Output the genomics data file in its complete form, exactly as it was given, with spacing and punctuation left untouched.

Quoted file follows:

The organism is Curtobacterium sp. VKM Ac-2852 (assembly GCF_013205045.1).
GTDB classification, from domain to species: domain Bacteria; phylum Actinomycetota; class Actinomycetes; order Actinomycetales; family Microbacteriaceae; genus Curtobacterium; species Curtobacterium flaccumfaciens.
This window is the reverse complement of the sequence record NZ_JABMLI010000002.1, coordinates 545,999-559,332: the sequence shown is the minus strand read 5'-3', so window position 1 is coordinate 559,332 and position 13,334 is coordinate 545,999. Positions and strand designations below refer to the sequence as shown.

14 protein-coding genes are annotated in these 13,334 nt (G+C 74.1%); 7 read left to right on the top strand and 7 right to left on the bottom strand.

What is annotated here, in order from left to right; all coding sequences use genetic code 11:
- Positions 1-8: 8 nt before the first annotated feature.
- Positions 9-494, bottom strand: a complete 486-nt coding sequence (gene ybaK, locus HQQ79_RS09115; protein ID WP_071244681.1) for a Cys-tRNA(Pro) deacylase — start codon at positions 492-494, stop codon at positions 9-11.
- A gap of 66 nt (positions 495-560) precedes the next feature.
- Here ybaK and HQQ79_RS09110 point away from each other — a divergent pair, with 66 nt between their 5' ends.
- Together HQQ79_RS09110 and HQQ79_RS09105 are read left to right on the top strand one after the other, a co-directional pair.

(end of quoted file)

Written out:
The organism is Curtobacterium sp. VKM Ac-2852 (assembly GCF_013205045.1).
GTDB classification, from domain to species: domain Bacteria; phylum Actinomycetota; class Actinomycetes; order Actinomycetales; family Microbacteriaceae; genus Curtobacterium; species Curtobacterium flaccumfaciens.
This window is the reverse complement of the sequence record NZ_JABMLI010000002.1, coordinates 545,999-559,332: the sequence shown is the minus strand read 5'-3', so window position 1 is coordinate 559,332 and position 13,334 is coordinate 545,999. Positions and strand designations below refer to the sequence as shown.

14 protein-coding genes are annotated in these 13,334 nt (G+C 74.1%); 7 read left to right on the top strand and 7 right to left on the bottom strand.

What is annotated here, in order from left to right; all coding sequences use genetic code 11:
- Positions 1-8: 8 nt before the first annotated feature.
- Positions 9-494, bottom strand: a complete 486-nt coding sequence (gene ybaK, locus HQQ79_RS09115; protein ID WP_071244681.1) for a Cys-tRNA(Pro) deacylase — start codon at positions 492-494, stop codon at positions 9-11.
- A gap of 66 nt (positions 495-560) precedes the next feature.
- Here ybaK and HQQ79_RS09110 point away from each other — a divergent pair, with 66 nt between their 5' ends.
- Together HQQ79_RS09110 and HQQ79_RS09105 are read left to right on the top strand one after the other, a co-directional pair.